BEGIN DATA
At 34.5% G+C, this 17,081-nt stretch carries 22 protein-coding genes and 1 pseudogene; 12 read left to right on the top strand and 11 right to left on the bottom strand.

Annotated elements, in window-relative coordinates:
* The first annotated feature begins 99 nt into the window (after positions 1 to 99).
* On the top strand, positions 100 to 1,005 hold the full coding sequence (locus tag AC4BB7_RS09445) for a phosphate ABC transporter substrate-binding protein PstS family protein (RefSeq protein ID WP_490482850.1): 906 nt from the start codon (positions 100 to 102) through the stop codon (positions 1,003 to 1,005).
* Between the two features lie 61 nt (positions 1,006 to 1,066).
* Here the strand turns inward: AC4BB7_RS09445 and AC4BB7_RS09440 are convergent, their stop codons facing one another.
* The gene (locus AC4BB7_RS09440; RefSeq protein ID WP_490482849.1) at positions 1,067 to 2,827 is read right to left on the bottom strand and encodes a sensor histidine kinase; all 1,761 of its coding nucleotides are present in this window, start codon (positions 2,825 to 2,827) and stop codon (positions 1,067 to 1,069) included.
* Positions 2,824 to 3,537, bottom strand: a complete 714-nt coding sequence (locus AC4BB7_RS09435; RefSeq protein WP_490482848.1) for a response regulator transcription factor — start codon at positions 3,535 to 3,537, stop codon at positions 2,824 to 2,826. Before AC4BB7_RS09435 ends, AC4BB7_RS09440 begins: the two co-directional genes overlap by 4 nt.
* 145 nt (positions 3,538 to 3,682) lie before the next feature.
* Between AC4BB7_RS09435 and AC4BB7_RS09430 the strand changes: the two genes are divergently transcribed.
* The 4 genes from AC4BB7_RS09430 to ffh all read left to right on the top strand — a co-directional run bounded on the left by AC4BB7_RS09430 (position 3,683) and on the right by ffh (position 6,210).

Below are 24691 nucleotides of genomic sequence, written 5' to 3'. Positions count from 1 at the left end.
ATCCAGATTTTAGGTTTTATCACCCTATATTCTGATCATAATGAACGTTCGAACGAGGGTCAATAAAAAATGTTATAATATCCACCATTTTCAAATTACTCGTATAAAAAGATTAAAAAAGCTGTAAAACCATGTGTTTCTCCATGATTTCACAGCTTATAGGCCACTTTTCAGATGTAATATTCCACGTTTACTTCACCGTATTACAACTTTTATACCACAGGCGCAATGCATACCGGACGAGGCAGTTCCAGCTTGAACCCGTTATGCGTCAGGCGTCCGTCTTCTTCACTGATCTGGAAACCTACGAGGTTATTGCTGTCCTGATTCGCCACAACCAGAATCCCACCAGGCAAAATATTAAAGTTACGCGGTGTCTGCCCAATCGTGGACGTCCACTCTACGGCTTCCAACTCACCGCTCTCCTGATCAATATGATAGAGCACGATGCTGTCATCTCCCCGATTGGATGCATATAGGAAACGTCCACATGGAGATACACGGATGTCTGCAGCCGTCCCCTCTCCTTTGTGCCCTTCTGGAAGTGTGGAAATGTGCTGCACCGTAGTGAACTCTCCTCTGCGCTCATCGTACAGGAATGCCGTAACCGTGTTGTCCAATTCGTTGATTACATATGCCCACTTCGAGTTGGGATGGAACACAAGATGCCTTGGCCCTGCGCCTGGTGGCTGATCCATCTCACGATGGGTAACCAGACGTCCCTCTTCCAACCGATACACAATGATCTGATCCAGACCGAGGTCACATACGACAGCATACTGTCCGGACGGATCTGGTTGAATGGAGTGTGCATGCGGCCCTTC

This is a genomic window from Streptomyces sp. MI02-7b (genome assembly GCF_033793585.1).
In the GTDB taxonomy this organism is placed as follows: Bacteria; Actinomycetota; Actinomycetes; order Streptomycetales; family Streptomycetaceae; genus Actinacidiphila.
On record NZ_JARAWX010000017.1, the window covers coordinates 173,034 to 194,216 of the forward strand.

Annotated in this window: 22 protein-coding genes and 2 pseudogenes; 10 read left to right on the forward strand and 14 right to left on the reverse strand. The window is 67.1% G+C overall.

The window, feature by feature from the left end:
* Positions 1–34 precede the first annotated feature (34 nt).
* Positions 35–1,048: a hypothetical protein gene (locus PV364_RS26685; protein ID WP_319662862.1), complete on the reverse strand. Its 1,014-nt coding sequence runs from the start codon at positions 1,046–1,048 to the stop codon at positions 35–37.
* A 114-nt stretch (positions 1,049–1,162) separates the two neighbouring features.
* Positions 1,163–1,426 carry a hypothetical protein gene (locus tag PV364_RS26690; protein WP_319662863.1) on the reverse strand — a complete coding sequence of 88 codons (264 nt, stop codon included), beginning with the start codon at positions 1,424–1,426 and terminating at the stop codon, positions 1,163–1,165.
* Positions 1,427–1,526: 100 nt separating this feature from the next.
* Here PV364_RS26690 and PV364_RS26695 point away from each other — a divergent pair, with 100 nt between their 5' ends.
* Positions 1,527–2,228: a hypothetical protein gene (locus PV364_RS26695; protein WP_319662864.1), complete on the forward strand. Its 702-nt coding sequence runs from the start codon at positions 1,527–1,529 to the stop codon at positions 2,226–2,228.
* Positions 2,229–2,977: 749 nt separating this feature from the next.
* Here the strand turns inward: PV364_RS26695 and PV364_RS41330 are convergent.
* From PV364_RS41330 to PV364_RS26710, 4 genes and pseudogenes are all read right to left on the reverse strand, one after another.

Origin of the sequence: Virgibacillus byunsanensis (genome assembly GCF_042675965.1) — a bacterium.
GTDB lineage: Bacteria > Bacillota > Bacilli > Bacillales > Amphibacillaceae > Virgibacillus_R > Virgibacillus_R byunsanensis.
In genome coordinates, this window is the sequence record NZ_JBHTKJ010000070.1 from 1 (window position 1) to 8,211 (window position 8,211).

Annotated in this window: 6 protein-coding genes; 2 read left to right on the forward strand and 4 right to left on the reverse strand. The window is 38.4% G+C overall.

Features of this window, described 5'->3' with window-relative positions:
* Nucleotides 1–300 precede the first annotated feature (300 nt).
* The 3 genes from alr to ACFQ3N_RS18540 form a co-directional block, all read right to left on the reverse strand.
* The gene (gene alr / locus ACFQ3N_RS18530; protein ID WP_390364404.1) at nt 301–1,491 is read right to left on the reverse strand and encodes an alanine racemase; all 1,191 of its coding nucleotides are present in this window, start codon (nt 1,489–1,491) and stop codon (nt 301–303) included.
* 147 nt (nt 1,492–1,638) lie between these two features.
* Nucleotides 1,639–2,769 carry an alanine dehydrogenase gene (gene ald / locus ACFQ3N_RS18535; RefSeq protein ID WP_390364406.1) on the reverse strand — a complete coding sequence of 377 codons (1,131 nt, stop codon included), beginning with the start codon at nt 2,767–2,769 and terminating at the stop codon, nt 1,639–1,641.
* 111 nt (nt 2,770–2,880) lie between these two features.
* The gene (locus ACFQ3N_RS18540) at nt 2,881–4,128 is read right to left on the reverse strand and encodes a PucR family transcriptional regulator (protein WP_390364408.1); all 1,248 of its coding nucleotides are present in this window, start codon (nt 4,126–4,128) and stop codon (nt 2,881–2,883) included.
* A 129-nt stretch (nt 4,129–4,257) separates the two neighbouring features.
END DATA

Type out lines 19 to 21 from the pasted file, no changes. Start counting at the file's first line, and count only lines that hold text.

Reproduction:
* Positions 1–34 precede the first annotated feature (34 nt).
* Positions 35–1,048: a hypothetical protein gene (locus PV364_RS26685; protein ID WP_319662862.1), complete on the reverse strand. Its 1,014-nt coding sequence runs from the start codon at positions 1,046–1,048 to the stop codon at positions 35–37.
* A 114-nt stretch (positions 1,049–1,162) separates the two neighbouring features.